Freeport fax: (242) 352-9348


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EDITOR, The Tribune.


*I VFTFR S I


- -- ON--JUNE- 1;-,'2005, t I
---Coalition--for Democratic
Reform (CDR) issued a press
release entitled "Local Gov-
ernment (Part 1) Nothing but cerns of the people most affect-
a farce!" ed by such policies, the locals.
The position of the CDR is That's why one of the promises
basically that Local Govern- that a newly elected PLP gov-
ment as it currently exists is not ernment after Majority Rule on
working. The CDR feels that January 10, 1967 had promised
the failure of Local Govern- was to implement a proper sys-
ment is due in part to the polit- tem of local government. To
ical agenda of the FNM who this end, in 1969, the PLP gov-
had introduced it and the PLP ernment of the day produced a
government that is now charged green paper for public discus-
with the responsibility of main- sion as how to implement a sys-
taining it. Also, New Providence tem of local government.
where two thirds of the popula- Regrettably, for the next twen-
tion resides should be included ty-three years, the PLP govern-
as well. Considering the fact ment of the day placed the issue
that the CDR is also a political of the implementation of a true
party, one can only speculate system of local government on
as to the motive of their press the back burner.
release criticising Local Gov- Finally, in 1996, under the
ernment.- FNM government, a system of
.. As a little-boy growing up in local government was imple-
Acklins, I was aware of the fact mented. Under this scheme,
that local government was those responsible for adminis-
defined as the periodic visit of tering local government had to
an Out Island Commissioner. be locally elected. Not only
Sometimes these visits could be were they to be directly respon-
just once a month or longer as sible to those who had elected
the Commissioner had other them, but to be a candidate for
jurisdictions and islands to look Local Government, one had to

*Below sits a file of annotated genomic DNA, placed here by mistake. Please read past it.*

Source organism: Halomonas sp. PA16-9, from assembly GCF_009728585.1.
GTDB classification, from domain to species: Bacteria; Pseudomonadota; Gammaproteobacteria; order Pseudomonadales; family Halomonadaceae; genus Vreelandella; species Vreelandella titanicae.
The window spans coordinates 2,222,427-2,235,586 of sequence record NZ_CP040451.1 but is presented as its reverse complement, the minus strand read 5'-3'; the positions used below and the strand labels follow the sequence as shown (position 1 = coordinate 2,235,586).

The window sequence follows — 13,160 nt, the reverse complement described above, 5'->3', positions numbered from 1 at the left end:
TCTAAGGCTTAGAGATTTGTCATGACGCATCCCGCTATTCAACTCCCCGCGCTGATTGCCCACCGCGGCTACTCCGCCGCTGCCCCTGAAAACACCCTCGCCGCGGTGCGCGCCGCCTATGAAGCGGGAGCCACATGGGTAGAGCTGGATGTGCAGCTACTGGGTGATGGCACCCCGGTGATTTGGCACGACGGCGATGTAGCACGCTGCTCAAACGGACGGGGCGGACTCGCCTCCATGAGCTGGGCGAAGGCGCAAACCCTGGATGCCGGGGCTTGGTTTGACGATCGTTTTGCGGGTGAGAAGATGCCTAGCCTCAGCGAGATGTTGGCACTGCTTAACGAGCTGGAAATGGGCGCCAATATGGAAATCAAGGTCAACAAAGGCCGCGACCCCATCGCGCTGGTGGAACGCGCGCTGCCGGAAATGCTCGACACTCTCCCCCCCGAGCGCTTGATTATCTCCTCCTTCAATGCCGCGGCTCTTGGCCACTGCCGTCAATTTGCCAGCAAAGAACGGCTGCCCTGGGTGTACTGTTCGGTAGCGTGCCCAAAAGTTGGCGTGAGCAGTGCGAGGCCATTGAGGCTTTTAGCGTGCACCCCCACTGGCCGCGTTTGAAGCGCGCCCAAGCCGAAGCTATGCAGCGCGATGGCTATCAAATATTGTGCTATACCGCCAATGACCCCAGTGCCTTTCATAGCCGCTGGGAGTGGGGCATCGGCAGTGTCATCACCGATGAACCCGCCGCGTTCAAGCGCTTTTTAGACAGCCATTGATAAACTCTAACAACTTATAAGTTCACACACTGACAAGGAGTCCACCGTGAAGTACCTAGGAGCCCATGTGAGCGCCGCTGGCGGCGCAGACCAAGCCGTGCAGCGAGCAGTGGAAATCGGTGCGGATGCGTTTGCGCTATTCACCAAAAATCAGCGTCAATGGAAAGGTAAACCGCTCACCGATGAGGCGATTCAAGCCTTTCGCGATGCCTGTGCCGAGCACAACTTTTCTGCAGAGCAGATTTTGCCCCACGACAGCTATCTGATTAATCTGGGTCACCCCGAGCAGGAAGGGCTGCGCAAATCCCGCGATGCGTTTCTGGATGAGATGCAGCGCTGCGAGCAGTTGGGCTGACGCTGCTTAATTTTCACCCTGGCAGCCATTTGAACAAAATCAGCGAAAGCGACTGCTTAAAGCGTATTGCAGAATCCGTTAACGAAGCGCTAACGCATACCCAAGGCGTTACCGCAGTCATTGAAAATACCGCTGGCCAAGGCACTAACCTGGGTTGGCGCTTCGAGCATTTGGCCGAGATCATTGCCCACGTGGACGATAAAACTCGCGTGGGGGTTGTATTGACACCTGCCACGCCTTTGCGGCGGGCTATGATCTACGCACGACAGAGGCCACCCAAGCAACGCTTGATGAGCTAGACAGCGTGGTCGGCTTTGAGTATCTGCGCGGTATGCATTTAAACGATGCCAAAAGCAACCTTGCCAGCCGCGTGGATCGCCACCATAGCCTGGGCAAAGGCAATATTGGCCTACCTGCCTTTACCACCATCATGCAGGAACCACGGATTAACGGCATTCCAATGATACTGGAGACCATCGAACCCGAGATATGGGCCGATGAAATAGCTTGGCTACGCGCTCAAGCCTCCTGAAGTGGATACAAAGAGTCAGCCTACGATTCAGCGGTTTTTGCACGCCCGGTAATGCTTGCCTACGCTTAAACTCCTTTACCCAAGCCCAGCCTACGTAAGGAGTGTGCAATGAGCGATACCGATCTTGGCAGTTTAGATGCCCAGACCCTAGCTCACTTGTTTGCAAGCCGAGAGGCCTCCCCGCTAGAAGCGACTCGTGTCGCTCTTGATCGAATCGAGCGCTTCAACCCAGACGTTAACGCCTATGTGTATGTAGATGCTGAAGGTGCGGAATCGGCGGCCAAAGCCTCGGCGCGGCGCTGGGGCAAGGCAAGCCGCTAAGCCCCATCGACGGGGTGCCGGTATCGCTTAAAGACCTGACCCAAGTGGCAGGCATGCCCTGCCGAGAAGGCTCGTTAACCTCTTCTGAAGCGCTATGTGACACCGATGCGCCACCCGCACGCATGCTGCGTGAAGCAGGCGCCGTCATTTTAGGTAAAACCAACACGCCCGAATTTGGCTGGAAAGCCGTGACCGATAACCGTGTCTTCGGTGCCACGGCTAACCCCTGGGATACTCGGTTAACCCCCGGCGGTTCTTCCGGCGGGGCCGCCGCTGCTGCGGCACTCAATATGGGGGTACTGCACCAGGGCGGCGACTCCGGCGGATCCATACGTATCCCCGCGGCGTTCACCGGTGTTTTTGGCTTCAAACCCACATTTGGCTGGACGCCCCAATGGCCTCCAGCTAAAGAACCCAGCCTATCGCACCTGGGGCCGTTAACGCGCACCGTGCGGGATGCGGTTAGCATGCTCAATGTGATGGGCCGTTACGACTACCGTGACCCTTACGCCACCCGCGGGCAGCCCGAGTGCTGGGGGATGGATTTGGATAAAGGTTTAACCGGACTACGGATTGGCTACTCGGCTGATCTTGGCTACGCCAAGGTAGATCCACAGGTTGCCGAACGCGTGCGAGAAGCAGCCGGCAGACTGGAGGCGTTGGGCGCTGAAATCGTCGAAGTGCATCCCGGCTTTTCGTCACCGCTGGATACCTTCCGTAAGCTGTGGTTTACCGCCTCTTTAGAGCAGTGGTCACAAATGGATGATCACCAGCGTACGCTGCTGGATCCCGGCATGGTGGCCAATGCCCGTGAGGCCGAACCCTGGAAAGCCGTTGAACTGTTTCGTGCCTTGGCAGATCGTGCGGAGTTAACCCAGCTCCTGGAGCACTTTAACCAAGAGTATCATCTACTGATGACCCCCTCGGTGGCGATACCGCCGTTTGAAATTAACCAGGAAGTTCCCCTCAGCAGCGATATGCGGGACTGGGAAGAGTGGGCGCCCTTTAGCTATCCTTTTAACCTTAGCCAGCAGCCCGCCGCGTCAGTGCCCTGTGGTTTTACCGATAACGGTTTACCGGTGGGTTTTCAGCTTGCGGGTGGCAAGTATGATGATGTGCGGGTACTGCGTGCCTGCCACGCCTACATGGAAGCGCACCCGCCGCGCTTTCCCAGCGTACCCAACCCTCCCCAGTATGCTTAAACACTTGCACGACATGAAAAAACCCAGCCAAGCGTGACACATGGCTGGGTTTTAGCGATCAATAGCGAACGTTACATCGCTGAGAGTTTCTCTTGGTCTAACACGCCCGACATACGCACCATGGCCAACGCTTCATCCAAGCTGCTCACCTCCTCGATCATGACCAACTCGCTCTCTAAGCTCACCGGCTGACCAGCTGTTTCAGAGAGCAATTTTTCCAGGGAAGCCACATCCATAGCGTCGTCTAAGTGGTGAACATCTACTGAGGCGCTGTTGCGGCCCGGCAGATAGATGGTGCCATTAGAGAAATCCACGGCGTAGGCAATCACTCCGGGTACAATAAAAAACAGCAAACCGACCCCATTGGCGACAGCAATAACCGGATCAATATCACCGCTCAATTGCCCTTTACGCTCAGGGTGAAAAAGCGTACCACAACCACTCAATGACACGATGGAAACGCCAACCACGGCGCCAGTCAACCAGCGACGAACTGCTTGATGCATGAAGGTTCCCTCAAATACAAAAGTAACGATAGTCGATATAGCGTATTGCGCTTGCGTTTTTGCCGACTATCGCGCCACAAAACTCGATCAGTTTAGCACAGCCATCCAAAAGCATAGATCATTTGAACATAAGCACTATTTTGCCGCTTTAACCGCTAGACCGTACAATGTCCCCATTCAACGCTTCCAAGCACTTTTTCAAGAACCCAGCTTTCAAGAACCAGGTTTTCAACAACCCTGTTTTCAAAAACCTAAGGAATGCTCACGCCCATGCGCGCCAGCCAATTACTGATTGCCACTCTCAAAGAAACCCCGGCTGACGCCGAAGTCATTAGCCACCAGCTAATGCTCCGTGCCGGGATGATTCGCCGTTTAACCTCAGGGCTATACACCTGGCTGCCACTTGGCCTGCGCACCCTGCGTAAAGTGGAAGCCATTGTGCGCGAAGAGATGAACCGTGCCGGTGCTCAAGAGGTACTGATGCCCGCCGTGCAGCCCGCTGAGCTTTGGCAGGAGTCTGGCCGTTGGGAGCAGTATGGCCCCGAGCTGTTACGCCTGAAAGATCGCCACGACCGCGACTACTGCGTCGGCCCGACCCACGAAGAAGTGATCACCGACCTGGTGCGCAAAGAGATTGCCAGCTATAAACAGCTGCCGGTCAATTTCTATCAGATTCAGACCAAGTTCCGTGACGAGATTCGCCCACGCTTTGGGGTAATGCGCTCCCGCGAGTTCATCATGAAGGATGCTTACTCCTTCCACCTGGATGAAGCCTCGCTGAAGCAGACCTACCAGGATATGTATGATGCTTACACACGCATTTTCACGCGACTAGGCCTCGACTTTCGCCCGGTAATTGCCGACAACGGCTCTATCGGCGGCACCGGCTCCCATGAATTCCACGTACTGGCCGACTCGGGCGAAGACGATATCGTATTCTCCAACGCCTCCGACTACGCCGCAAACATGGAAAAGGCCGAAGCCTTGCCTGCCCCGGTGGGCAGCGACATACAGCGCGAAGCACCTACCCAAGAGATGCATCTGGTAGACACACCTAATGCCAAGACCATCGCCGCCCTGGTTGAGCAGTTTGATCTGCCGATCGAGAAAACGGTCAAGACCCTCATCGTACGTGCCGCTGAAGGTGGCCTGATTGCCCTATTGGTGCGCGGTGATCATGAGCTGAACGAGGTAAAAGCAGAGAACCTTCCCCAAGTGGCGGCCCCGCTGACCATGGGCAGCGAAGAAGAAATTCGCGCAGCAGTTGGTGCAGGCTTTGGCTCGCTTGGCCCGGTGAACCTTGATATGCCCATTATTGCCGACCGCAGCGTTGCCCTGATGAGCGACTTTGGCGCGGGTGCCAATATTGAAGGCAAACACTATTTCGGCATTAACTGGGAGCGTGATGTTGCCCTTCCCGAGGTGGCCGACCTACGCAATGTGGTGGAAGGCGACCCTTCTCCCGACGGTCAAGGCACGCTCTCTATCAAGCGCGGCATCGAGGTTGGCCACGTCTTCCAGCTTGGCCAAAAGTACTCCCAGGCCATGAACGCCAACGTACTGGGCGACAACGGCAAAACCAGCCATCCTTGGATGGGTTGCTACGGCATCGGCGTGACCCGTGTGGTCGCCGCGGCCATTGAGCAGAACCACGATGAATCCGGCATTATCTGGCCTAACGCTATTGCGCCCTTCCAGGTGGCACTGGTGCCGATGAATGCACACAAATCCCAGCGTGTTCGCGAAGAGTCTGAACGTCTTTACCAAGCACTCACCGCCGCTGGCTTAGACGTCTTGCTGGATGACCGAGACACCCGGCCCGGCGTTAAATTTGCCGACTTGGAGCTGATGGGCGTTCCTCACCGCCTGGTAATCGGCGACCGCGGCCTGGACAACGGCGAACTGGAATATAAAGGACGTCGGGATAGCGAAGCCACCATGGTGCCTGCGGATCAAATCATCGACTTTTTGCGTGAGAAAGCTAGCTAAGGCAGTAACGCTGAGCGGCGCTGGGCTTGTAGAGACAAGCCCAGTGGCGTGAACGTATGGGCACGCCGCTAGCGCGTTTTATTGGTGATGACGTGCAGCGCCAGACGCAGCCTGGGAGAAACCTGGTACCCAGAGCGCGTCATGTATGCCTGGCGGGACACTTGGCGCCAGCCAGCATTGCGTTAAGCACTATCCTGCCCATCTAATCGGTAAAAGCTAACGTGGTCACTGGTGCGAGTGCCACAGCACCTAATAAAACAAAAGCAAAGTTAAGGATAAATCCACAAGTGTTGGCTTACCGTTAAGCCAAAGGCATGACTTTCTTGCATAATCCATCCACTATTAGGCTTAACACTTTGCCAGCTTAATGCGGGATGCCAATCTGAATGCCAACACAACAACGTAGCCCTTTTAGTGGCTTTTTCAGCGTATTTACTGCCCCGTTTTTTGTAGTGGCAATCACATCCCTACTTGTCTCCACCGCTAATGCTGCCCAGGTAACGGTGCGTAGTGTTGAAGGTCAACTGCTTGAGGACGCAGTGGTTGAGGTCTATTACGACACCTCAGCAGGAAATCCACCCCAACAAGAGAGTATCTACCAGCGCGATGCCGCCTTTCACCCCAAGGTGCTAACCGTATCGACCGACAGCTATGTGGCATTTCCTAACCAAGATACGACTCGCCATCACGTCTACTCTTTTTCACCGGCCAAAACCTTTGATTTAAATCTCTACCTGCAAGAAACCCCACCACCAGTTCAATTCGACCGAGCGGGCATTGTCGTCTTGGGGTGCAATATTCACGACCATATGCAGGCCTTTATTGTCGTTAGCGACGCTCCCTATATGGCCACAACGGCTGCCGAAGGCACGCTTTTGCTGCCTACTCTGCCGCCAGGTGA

after. During such a visit, the reside and be registered to vote
business of government was in that constituency. Unlike the
conducted, with the Commis- Member of Parliament who
sioner providing everything could reside in Nassau or else-
from ld. age.pension. to-pay-- ---.where and be -unavailable to his
iients for public works such as constituents or simply just
weeding the graveyard or fix- "ducking" them, the elected
ing the roads. Basically, the Local Government official by
Commissioner was dispatched residing in his constituency was
from the nation's capital of Nas- available 24/7 to the public.
sau with an assigned task and Furthermore, such individuals
specific directives as to how he should have been elected on the
was to conduct his business. He fact that they were caring and
was accountable, not to the concerned individuals of that
local population that he was community. Therefore, there
serving, but to his boss, the was an interest already estab-
Department of Local Govern- lished in the well being of the
ment, which later became the community.
Ministry of Local Government. There are those who believe
With little discretion to deviate that Local Government can be
from his directives, the Com- politically manipulated. In 1996
missioner had little authority to when there was the first local
assist locals outside the scope government election, the PLP
of his duties unless he took his applauded the fact that many
own personal initiative to assist of those elected were supporters
in a particular matter. of the PLP.
To further complicate mat- They mistakenly believed
ters, the Member of Parliament that this was an indication of
for an Out Island.constituency the political barometer. History
* had vested in him the authority revealed that in the following
"to vet6 afy-licence application General Election in 1997, the
for business, taxi plates, gov- PLP suffered the worst defeat
ernment jobs, etc. of any political party in a post-
Oftentimes, as has been doc- independence Bahamas. In
umented so often in the media, Freeport in 1999,1 I campaigned
for your application to succeed, for the team of Independent
you had to be in the good grace candidates against teams that
of the MP. This created an abu- were supported by both the
sive system of political patron- FNM and the PLP. The victory
age, nepotism, corruption and for the Independent team was